However, what about the missing 32 bits? There were plenty of demonstrations Monday to show that the G5 running OS X “Panther” will be great at doing lots of things. Executives from 3D modeling companies showed the machine whooping a dual Pentium Xeon from Dell on motion capture animation, while the folks at Mathematica proved with a series of fractal renderings that the G5 arguably could compete with a Unix workstation. “And it’s faster than all of those,” said a Mathematica representative.

Still, none of this really had anything to do with an individual processor doing something it couldn’t with 32 bits — like, say, tossing around a database file larger than 4 GB in main memory. And the fact that OS X is not there yet is plain enough if you root around in the G5 documentation posted by Apple yesterday.

The white paper says the next revision of OS X before Panther, 10.2.7, “has been enhanced to leverage the capabilities of the 64-bit Power Mac G5.” But it also says just below that, “Mac OS X takes full advantage of the 8 GB memory capacity of the Power Mac G5: It can now allocate up to 4 GB of memory per process to easily fit memory-intensive applications into RAM.”

Not Quite There

Now, using two separate processors to access that 8 GB of memory is impressive, but it’s not the same as having each processor access 8 GB. As Apple admits on page eight of the same brochure, maximizing the utility of 64-bit computing will require further enhancements to Panther and any OS X apps. So, for the time being, this really isn’t a 64-bit desktop computer.

All in all, however, the G5 looks like a great computer at a swell price, and a nice road map for the future. I have little doubt that Apple can take Panther, or a follow-up, to the next level. In addition, PC buyers who still take it as an article of faith that Apple is always more expensive than Wintel for similar performance may have cause to reevaluate that view.

It would have been nice to find out yesterday just when Apple will be able to call its spiffy machine a 64-bit computer for real. Nonetheless, I’ll take a 32-bit computer dressed up like a 64-bit speed demon over a two-bit computer any day.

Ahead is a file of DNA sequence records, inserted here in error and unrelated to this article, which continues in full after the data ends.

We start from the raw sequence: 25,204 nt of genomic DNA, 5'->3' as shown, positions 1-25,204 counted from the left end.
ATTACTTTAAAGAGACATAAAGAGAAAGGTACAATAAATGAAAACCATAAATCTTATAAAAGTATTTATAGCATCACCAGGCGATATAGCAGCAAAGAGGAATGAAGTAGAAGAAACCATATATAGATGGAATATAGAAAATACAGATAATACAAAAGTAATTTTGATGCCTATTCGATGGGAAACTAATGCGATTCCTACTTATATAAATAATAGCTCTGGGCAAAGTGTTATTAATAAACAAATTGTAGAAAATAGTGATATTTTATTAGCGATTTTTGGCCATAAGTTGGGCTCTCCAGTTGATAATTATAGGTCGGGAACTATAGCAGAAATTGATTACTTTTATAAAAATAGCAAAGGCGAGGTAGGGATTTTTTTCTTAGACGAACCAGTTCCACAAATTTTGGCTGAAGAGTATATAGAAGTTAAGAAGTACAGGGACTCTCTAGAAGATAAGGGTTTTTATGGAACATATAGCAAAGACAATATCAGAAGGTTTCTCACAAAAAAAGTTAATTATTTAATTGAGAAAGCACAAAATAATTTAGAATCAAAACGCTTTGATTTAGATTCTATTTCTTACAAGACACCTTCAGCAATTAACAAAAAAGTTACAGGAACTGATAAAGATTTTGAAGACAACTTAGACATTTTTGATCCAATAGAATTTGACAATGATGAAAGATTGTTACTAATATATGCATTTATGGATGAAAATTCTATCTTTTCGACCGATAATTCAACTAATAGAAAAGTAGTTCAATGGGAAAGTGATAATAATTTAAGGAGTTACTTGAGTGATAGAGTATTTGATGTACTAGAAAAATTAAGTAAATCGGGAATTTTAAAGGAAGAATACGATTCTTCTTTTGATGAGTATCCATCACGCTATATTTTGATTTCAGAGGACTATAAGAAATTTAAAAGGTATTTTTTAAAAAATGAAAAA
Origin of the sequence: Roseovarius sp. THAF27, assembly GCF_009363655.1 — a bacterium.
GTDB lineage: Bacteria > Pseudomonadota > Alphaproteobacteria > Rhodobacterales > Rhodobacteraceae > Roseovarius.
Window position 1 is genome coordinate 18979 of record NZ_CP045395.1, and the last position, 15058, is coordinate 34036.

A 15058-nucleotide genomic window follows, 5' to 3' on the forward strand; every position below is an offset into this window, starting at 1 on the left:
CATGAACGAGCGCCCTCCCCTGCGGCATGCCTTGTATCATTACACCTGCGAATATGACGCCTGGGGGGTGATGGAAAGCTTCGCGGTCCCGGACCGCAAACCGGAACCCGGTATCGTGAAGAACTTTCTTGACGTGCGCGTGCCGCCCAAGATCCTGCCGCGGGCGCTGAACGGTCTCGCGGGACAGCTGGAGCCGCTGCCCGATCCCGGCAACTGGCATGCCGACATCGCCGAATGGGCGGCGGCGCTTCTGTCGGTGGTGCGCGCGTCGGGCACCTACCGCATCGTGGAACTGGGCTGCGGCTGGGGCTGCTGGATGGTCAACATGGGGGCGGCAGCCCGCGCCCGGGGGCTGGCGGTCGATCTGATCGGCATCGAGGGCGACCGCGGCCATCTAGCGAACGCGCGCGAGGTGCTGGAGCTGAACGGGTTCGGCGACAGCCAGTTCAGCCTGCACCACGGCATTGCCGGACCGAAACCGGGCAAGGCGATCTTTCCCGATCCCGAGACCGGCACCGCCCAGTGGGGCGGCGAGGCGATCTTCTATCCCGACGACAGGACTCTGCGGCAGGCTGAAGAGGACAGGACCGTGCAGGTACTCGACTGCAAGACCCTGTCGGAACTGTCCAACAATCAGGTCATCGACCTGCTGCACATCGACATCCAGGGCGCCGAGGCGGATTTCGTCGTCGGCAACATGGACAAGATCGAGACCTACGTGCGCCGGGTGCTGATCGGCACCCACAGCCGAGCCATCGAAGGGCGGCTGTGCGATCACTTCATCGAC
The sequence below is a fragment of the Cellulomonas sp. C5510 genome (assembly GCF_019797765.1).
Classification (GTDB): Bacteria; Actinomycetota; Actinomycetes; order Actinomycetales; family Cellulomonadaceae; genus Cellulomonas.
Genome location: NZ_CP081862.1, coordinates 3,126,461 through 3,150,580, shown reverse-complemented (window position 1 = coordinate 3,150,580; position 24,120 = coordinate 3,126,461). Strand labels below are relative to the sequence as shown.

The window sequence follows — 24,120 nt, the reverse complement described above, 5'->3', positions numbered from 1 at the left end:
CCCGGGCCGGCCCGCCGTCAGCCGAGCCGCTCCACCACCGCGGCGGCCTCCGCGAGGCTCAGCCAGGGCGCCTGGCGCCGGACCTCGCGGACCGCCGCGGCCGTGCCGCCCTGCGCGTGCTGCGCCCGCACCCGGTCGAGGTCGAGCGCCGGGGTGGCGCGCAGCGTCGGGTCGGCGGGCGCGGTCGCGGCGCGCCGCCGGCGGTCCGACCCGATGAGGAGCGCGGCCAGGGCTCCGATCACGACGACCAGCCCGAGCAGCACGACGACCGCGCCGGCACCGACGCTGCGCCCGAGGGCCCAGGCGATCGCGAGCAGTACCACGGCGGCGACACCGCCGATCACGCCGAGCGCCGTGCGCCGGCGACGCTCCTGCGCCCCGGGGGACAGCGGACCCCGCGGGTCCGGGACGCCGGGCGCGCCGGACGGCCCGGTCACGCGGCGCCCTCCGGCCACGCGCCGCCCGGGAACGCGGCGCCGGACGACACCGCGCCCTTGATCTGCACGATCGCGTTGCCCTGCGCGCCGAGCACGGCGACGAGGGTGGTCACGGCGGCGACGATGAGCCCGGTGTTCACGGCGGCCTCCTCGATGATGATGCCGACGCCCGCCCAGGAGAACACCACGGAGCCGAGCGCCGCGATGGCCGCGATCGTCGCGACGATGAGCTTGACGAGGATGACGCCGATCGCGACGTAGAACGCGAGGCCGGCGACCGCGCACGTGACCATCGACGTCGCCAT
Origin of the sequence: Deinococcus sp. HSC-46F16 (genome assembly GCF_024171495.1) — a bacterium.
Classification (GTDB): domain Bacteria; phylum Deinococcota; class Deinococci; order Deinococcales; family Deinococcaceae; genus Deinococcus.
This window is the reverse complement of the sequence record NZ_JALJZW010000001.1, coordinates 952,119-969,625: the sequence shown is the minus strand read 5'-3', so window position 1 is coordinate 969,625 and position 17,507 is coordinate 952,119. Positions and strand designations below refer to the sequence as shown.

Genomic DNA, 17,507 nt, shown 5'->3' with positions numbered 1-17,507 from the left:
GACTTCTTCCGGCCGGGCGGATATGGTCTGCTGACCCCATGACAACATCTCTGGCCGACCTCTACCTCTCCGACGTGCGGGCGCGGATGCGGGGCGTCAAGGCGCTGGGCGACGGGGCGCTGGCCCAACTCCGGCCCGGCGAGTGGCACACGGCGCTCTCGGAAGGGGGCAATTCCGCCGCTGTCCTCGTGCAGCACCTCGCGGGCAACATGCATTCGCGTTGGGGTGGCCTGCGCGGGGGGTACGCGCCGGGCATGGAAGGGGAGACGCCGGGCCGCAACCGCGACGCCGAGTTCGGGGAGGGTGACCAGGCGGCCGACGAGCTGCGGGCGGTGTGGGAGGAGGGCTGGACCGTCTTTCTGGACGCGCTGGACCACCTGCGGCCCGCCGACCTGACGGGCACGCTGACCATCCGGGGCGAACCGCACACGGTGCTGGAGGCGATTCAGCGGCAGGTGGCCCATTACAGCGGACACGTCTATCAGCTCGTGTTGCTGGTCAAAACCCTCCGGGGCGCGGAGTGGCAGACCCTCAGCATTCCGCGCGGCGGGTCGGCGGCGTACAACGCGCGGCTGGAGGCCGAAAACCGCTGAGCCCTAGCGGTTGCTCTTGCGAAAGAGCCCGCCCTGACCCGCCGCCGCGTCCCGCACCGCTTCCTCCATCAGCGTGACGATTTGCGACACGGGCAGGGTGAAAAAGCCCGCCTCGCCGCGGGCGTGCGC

Note: The opinions expressed by our columnists are their own and do not necessarily reflect the views of the E-Commerce Times or its management.


4 Comments

  • The author seems to be confused about the difference between a "process" and a "processor."

    I interpret the quotation below to mean that even a single-processor G5 system can use 8GB of RAM, it just can’t allocate more that 4GB to a single process. So no 5GB databases in RAM (unless one does something tricky with inter-process communication) but saying "it’s not the same as having each processor access 8 GB" is either misleading or flat-out wrong, depending on your point of view.

    -tuc

    ——– below this line is a quotation ——–
    But it also says just below that, "Mac OS X takes full advantage of the 8 GB memory capacity of the Power Mac G5: It can now allocate up to 4 GB of memory per process to easily fit memory-intensive applications into RAM."

    Now, using two separate processors to access that 8 GB of memory is impressive, but it’s not the same as having each processor access 8 GB.

    • Frohickey,
      There’s actually a difference in the way the dual-channel DDR is supported in the Apple memory controller versus the way it’s done in the Intel 82875. I agree with you that "unusual" is perhaps too strong a word. I appreciate your comments about the strengths of 64-bit registers in the G5, though what is "substantial" in any product will depend on what you’re trying to do. If you want >4 GB memory support for each processor, then the lack of such in the shipping G5 system will be a "substantial" lack. Regardless, the point is that a computer in which any one processor is not enabled to address more than 4 GB of memory is not a 64-bit computer by general definition.